Services & Software

Anti-China hypocrisy in Congress?

Congress will hold hearings about tech firms in China. CNET's Declan McCullagh asks if politicos are truly in favor of free speech.

It's usually wise to be skeptical when our elected leaders in the U.S. Congress start to proclaim their devotion to democratic ideals like free speech.

This time is no exception. The Congressional Human Rights Caucus is holding a briefing on Wednesday to look at how U.S. Internet companies are complying with Chinese government orders, and a House International Relations subcommittee has a virtually identical session planned for Feb. 15.

"It is astounding that Google, whose corporate philosophy is 'don't be evil,' would enable evil by cooperating with China's censorship policies just to make a buck," says Rep. Chris Smith, a New Jersey Republican who heads the subcommittee. "Many Chinese have suffered imprisonment and torture in the service of truth--and now Google is collaborating with their persecutors."

They want to whip up some anti-China sentiment, and Internet censorship is a convenient excuse to do it.

If Smith and compatriot Rep. Tom Lantos, a California Democrat, were sincere in this paean to free speech, perhaps we could applaud them for a steadfast commitment to principle.

But they're not. Smith and Lantos voted for a flag-burning amendment that flies in the face of the right to protest, a law to criminalize computer-generated images of nude minors, and the restrictions on election-related speech in the McCain-Feingold law that are now causing trouble for bloggers. Both voted for the Patriot Act, even though a federal judge ruled a key portion violates the First Amendment's free speech rights. Smith also embraced a proposal to restrict the sale of violent material such as video games to anyone under the age of 18.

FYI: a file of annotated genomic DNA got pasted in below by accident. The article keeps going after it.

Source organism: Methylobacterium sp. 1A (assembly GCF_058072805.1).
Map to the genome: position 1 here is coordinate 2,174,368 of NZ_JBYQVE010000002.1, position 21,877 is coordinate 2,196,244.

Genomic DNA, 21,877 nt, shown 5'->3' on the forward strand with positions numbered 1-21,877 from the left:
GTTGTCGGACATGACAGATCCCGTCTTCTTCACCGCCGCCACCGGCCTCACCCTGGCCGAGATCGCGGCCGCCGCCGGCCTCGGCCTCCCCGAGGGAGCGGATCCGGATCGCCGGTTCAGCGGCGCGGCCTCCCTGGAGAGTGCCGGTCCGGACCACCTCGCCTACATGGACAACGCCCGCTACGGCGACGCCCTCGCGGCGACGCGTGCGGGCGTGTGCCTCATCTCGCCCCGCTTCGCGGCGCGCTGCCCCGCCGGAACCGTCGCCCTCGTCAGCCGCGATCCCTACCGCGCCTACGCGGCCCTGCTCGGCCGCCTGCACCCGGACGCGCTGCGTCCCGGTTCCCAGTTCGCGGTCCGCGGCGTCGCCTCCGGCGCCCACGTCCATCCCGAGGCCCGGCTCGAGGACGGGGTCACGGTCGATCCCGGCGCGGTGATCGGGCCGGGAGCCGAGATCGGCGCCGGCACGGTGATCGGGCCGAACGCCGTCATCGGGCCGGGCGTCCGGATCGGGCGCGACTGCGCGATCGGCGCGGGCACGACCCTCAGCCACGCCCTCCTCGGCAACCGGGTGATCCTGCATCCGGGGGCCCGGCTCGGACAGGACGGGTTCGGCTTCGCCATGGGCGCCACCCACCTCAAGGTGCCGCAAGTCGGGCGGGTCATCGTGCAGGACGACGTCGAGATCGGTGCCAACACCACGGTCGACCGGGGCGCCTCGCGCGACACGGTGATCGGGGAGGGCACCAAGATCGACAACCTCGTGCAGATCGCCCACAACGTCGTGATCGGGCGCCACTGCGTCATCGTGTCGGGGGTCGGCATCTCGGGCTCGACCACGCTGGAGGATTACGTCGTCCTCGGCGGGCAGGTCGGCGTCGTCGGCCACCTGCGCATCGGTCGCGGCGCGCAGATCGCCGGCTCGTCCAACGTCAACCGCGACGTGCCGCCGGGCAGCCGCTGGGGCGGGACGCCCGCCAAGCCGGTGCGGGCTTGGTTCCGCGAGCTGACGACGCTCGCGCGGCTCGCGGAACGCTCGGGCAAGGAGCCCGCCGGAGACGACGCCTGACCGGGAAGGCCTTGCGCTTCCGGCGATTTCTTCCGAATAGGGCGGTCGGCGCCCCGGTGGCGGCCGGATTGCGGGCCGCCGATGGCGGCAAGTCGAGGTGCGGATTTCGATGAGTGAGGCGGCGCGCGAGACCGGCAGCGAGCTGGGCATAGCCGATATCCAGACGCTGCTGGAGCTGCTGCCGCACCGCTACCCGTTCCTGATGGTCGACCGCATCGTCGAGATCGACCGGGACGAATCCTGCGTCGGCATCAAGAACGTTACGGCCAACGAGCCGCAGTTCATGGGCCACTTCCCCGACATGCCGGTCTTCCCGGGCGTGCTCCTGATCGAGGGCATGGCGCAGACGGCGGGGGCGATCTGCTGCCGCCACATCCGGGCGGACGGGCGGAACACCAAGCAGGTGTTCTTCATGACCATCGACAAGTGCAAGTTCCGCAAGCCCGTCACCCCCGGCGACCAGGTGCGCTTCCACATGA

If we try to reconcile these votes with recent statements, we're left with the unsettling conclusion that this pair of solons may care a great deal about free speech--but only for the Chinese, not Americans.

Or we can consider a second explanation: that they'd simply like to whip up some anti-China sentiment, and Internet censorship is a convenient excuse to do it.

"It's really just hatred of China," says Lew Rockwell, president of the Ludwig von Mises Institute in Auburn, Ala. "People like Christopher Smith, the neo-conservatives, the Christian right that Christopher Smith is affiliated with, were planning a cold war against China before 9/11. They've just postponed it."

Nobody is saying that the leaders of China's ruling Communist Party should be immune from rebukes.

Rockwell, whose group supports free markets and peace, adds that Congress seems intent on "making trouble, expanding the empire, and actually hurting the cause of freedom."

There already is an undercurrent of anti-China rhetoric flowing through Congress, as I wrote about in a column two years ago.

And Lantos has a history of pulling these kinds of stunts. As recounted by the Village Voice and Wikipedia, Lantos' Congressional Human Rights Caucus called as a witness a 15-year-old Kuwaiti girl, identified only as "Nayirah," who said she saw Iraqi soldiers in Kuwait seize incubators and leave "babies on the cold floor to die." "Nayirah" was lying--she was the daughter of Kuwait's ambassador to the United States and her appearance was orchestrated by a public relations firm--but her testimony was cited by President George H. W. Bush and used to propel the nation to war against Iraq in 1991.

Nobody is saying that the leaders of China's ruling Communist Party should be immune from rebukes, of course. Their thuggish attempts to censor what their own citizens can read deserve not just criticism but contempt.

But it would be a welcome change if the politicians who have chosen to anoint themselves as defenders of civil liberties in China were half as interested in protecting those of Americans at home.